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Here is a question for the predator hunters on here. How much do you think hunting pressure effects your success rate when calli

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  • Here is a question for the predator hunters on here. How much do you think hunting pressure effects your success rate when calli

    Here is a question for the predator hunters on here. How much do you think hunting pressure effects your success rate when calling coyotes with an electronic call. Just wondering cause I was thinking about getting into coyote hunting cause next year because I may be living a lot closer to my grandparents farm but I will still be out of state so my deer and turkey hunting will be limited to when I draw a tag. But I still want to do a lot more hunting on their farm since I will be so close. There are some residents who hunt just about everything in season on my grandparents land. I personally think they way over hunt the place but it's not my farm so that's not my place to do anything. Since I've been doing more hunting out of state they get less run of the place so if I were to pick up coyote hunting the would no longer hunt coyotes there. But here's my question. Could years of coyote hunting educate the coyotes to the point the cant be called in? It's important for me to know this before I go and spend the money for an electronic call.

  • #2
    If you call a particular coyote and take a shot and miss, chances are you will not trick that same coyote again. They learn very quickly.

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    • #3
      They are very smart and once called in a few times your chances go way down to call him in again.

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      • #4
        If the property has been hunted to the point where there are no coyotes remaining, your chances will be diminished. A reduced population is your biggest concern. If enough coyotes remain to make it worth hunting, your call will do the job. An electronic call can produce dozens of sounds so you can work around their knowledge of fumbling hunters with cottontail calls.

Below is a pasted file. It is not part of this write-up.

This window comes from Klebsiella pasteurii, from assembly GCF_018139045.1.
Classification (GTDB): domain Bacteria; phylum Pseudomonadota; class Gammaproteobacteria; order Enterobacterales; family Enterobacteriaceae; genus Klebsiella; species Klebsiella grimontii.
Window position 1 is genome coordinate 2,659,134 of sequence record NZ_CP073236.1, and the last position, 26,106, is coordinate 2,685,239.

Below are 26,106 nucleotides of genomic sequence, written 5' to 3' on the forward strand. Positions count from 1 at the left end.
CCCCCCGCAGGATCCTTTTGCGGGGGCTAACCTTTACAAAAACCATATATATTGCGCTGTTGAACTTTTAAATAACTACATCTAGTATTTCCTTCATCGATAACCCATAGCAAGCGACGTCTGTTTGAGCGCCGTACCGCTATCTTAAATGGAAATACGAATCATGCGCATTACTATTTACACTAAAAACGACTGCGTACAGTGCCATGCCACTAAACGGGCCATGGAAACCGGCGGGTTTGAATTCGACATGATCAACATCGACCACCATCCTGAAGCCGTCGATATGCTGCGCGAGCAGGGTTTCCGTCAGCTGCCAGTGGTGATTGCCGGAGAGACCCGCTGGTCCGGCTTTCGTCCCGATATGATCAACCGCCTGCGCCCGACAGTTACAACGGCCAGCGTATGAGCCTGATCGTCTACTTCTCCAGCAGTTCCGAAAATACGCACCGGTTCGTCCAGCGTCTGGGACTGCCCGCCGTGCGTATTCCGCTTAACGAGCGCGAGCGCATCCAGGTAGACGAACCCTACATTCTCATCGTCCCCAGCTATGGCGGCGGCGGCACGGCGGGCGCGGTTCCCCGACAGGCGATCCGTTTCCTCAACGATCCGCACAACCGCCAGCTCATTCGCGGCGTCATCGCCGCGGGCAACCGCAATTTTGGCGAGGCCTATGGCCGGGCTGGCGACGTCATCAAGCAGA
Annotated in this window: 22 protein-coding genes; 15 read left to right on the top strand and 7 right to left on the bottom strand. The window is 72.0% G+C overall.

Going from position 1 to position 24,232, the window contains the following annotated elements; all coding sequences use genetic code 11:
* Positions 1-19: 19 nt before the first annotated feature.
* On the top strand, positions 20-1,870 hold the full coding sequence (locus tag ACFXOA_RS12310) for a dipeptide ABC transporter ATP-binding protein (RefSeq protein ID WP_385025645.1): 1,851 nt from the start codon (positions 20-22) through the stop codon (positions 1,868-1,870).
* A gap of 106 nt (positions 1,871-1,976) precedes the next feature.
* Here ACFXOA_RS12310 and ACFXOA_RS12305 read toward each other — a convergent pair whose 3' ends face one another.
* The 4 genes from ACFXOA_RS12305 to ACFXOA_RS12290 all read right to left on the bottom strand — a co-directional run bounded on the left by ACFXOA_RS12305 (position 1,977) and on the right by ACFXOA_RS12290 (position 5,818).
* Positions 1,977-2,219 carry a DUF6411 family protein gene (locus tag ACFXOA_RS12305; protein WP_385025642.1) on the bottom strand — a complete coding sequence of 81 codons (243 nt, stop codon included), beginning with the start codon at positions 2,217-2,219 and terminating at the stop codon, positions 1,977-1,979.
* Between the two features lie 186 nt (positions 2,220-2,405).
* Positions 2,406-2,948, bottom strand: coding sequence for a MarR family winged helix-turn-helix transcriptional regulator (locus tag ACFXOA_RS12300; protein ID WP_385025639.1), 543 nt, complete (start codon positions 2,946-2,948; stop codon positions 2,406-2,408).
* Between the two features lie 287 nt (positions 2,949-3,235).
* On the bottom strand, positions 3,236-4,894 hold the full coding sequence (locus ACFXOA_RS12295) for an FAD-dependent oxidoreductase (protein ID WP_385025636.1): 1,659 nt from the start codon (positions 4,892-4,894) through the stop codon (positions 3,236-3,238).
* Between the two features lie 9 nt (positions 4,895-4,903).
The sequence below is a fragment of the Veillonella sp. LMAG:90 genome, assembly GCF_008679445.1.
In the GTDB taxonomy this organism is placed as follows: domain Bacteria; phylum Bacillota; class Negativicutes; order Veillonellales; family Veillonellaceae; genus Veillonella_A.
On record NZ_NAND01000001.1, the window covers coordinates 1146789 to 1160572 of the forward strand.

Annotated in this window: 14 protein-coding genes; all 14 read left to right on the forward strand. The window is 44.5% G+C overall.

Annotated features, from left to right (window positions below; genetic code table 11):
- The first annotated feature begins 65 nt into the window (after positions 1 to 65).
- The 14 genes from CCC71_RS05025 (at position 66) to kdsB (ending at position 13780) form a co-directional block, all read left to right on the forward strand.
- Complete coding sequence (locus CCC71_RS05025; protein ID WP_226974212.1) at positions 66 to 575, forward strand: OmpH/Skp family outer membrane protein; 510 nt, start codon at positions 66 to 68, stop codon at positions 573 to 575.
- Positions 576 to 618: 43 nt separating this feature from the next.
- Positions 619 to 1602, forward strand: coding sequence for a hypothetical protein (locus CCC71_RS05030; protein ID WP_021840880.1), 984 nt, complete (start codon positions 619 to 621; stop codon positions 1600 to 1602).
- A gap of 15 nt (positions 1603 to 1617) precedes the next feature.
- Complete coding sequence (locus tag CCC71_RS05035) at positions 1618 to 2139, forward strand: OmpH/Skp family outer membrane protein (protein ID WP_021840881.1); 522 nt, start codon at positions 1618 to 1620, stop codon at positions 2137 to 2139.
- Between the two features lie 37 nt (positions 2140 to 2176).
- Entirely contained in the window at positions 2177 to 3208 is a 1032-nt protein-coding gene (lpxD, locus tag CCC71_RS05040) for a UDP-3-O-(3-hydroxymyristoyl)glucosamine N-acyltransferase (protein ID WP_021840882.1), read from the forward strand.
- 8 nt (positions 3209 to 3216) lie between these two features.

They still eat rabbits for dinner nearly every day though and distress calls from rabbits and fawns, etc. are their dinner bell. They will still come. What they get trained in is detecting a human behind the sound. If they are smart, you need to really watch the wind, eliminate movement and call perfectly. I also suggest hunting from a tree to improve your odds. Another tactic that I like is to go out in the middle of the night if it is legal in your state. With snow and a full moon, you can see like in daylight and they come in with reckless abandon. That is an example of a tactic that they don't normally see and you can fool them by trying such different tactics.

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        • #5
          Dakota man, ok that's good to hear. Every year I see coyote while deer hunting so I know there are plenty of them. Is a call on a $200 budget gonna be good enough to do the job? I've seen some foxpros and the primos power dogg in my price range. I would be hunting in wide open terrain so I suppose volume is important.

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          • #6
            If you have a smart phone, you can download sounds and send them to a wireless cone speaker. My nephew just did this and it is great. Not sure what he paid but it should be quite possible in the $25 to #50 range. He has dozens of sounds and it is LOUD! Not sure of the details yet but will talk to him soon to check it out. I've called them with mouth calls and cheap Johnny Stewart calls. I would like cheap electronic calls to be louder but will be moving to smart phone soon.

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            • #7
              DakotaMan, Ya thats a great Idea. Let me know how your nephew does it or if you give it a try how it goes for you. Sounds like a great way to save some money. Do you suppose they are just as effective as the e-calls in the $200-250 range.

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              • #8
                I marvel at how quickly coyotes learn from their mistakes! As a varminter, that has complicated my efforts in the past. I wouldn't invest in an expensive electronic system unless you've personally sighted coyotes on the property and sightings or reports support that there's a decent population on the property. If you hasve that and other properties that are accessible to you, it may well be worth the expense, so it's a judgment call. My favorite site is well-populated by ground squirrels and jackrabbits, and the coyotes are very wary but I've had some success with jackrabbit decoys. I wish you success, since I regard the coyote as the prince of varmints and hitting one is enough to make a long weekend trip well worth the effort for me!

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                • #9
                  Edward, I have seen plenty of coyotes on this property. It's around 800 acres total but it's all broke up in sections so I could get a lot of stands out of it I suppose. There is a 150 acre timber but other than that there are a lot of ditches , draws, tall grass, creeks. So I suppose that's enough to hold coyotes. Do you think that's enough land and habittat?

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